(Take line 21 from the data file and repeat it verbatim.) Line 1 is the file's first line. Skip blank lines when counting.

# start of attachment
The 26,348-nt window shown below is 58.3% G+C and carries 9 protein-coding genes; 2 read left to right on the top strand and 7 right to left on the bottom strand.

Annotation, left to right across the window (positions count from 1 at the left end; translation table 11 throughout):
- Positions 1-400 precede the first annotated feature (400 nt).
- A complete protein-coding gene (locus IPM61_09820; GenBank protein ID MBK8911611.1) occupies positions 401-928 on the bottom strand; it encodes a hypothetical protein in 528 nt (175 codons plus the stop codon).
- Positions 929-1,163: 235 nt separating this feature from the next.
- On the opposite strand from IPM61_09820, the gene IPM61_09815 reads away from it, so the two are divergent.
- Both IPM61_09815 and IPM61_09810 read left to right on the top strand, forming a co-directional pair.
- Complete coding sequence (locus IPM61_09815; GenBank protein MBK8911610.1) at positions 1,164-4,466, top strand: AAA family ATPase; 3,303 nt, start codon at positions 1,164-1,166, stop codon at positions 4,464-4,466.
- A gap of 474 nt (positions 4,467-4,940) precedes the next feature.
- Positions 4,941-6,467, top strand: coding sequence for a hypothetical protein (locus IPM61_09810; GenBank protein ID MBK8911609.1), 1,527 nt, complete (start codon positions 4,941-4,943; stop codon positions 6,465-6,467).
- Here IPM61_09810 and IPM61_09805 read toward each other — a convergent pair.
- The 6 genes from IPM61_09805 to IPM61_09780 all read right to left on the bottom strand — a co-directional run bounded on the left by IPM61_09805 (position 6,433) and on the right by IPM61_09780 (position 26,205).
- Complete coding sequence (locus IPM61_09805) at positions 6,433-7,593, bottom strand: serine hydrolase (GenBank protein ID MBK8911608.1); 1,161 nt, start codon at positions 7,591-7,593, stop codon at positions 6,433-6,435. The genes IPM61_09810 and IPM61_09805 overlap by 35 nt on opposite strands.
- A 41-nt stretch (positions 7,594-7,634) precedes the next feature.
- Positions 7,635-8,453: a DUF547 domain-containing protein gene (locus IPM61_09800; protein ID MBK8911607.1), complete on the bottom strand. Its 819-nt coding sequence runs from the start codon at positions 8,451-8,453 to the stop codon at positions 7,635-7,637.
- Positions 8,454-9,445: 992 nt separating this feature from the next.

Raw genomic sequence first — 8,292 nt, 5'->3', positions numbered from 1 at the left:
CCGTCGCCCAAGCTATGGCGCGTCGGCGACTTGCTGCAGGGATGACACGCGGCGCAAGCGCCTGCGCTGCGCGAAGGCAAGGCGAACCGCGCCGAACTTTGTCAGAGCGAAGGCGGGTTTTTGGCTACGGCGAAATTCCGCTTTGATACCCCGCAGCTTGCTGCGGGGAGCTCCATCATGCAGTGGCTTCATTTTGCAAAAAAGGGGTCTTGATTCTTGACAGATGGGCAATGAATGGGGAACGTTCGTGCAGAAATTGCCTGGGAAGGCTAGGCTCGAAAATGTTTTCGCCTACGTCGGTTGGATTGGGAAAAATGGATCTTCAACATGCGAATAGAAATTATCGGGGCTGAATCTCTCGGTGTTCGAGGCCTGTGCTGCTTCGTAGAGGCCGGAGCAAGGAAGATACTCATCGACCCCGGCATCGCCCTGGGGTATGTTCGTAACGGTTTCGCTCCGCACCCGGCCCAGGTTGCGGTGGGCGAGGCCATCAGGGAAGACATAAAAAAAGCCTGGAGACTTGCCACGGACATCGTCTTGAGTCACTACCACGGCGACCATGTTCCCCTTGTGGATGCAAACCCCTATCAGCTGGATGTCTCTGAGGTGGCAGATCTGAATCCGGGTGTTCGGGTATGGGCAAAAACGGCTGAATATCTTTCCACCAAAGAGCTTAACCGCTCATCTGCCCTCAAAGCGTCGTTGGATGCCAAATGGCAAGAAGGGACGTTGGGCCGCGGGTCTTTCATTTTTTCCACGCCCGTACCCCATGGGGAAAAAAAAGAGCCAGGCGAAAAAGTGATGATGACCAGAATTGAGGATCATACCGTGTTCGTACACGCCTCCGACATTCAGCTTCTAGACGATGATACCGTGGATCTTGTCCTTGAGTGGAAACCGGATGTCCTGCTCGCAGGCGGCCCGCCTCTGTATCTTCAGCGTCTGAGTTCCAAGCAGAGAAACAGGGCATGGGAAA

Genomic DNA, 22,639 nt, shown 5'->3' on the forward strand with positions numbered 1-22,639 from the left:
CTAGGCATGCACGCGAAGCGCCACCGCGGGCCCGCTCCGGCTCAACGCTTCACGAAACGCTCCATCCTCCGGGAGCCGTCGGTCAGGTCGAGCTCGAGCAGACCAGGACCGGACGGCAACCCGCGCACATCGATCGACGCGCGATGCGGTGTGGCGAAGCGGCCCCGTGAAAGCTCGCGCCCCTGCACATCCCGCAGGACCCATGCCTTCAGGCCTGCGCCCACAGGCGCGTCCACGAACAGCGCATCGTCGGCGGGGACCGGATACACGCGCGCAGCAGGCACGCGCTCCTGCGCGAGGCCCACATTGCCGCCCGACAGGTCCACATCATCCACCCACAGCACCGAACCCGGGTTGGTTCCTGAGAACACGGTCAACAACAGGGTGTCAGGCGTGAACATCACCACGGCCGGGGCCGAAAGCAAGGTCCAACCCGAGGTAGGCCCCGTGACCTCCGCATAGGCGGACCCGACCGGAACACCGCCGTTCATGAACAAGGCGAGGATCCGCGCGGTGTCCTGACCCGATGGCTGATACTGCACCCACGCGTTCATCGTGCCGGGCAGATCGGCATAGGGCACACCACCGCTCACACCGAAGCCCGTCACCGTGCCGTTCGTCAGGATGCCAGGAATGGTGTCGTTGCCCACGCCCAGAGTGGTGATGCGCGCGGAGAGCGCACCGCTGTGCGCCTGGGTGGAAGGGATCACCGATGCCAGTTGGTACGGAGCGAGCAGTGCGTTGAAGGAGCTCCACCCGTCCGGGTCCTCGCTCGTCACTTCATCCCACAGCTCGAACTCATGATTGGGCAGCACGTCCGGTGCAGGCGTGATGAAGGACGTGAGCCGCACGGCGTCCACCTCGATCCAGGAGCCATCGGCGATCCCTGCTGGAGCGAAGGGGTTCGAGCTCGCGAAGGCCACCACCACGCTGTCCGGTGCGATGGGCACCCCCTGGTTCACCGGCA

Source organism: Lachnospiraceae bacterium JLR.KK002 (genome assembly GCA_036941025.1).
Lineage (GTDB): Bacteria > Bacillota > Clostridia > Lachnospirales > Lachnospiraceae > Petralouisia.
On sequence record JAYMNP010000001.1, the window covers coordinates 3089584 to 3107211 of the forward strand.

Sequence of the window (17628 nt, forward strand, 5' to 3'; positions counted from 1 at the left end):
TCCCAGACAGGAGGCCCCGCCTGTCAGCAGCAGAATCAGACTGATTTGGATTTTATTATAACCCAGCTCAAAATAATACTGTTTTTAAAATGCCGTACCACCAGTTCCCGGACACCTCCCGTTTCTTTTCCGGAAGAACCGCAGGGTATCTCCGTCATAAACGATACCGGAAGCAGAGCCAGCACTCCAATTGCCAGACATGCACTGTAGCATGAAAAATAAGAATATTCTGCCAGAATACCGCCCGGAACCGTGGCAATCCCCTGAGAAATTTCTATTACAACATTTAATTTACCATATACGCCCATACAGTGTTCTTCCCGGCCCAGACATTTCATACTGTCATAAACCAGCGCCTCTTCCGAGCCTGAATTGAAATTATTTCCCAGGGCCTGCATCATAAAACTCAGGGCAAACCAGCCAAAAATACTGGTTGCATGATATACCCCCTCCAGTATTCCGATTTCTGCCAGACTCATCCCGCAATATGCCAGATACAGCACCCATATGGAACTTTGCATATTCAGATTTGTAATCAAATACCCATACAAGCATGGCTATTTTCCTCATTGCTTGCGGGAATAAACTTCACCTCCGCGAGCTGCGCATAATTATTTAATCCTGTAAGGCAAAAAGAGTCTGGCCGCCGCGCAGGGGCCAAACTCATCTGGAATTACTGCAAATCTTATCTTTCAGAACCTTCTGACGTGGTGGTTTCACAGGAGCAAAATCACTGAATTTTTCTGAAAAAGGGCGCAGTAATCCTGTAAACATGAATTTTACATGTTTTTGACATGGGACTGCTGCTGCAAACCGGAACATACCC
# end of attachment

Source organism: Lachnospiraceae bacterium JLR.KK002 (genome assembly GCA_036941025.1).